During the 1920s, an average of 70 banks failed each year in the US. After the crash, during the first 10 months of 1930, 744 banks failed – 10 times as many. In all, 9,000 banks failed during the decade of the 30s. By 1933, depositors saw $140 billion disappear through bank failures.
When new president Franklin Delano Roosevelt was inaugurated in March 1933, banks in all 48 states had either closed or had placed restrictions on how much money depositors could withdraw. FDR's first act as President was to declare a national "bank holiday" – closing the banks for a three-day cooling off period. The most memorable line from the President's speech was directed to the bank crisis – "The only thing we have to fear is fear itself."
Some economists and historians have argued that the bank crisis caused the Great Depression. But others have looked at fundamental economic factors and regional histories and argued that banks failed as a result of the economic collapse.
Whether the fear of bank failures caused the Depression or the Depression caused banks to fail, the result was the same for people who had their life savings in the banks – they lost their money. At the beginning of the 30s, there was no such thing as deposit insurance. If a bank failed, you lost the money you had in the bank.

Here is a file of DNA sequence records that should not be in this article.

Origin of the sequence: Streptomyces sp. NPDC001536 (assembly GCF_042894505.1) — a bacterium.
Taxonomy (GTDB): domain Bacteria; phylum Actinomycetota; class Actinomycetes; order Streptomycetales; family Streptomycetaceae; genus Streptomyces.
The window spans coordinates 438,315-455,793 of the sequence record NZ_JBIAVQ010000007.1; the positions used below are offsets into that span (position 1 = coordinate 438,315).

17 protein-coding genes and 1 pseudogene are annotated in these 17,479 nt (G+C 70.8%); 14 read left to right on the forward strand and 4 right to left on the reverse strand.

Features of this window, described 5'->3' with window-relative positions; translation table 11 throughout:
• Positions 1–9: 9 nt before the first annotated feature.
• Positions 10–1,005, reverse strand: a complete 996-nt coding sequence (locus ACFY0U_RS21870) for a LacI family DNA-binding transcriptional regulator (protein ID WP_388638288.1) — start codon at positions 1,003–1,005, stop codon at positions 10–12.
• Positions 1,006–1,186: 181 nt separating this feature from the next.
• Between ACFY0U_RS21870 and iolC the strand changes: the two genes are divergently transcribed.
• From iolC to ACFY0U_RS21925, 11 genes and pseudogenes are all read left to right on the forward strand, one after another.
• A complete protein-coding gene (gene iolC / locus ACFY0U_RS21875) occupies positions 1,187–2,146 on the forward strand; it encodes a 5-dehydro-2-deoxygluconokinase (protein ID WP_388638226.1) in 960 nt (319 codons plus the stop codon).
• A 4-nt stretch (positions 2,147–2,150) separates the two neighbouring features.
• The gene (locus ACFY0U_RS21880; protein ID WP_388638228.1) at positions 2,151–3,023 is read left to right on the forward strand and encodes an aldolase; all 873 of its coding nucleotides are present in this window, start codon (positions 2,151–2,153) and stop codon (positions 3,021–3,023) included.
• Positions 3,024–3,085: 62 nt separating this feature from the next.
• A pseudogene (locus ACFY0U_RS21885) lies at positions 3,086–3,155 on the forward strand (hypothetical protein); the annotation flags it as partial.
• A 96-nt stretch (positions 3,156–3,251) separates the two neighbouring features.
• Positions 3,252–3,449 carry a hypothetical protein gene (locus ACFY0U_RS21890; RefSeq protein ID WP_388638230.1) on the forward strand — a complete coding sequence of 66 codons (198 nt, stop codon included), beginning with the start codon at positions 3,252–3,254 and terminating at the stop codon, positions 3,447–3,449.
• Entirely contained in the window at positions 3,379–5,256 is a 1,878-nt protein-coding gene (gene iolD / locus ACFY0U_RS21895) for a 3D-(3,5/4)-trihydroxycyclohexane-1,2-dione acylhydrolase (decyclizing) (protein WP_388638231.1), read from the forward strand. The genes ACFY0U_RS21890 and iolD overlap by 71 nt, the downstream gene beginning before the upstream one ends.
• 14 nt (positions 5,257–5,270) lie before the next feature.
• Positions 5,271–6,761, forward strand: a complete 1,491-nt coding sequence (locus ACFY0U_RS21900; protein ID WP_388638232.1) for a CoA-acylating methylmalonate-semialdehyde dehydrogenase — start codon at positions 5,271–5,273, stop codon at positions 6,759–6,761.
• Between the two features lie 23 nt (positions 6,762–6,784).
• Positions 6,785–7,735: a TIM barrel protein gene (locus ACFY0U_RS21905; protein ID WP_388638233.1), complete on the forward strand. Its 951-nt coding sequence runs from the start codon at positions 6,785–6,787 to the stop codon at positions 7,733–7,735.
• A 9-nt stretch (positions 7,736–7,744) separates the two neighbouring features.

The Federal Deposit Insurance Corporation (FDIC) is a United States government corporation created by the Glass-Steagall Act of 1933, inspired by the Massachusetts Depositors Insurance Fund (DIF). The FDIC provides deposit insurance which guarantees the safety of checking and savings deposits in member banks, currently up to $250,000 per depositor per bank.
On January 1, 2010, the standard coverage limit will return to $100,000 for all deposit categories except IRAs and Certain Retirement Accounts, which will continue to be insured up to $250,000 per owner.
The FDIC insures accounts at different banks separately. For example, a person with accounts at two separate banks (not merely branches of the same bank) can keep $250,000 in each account and be insured for the total of $500,000. Also, accounts in different ownerships (such as beneficial ownership, trusts, and joint accounts) are considered separately for the $250,000 insurance limit. Under the Federal Deposit Insurance Reform Act of 2005, Individual Retirement Accounts are insured to $250,000. (info from LivingHistoryFarm.org and Wikipedia)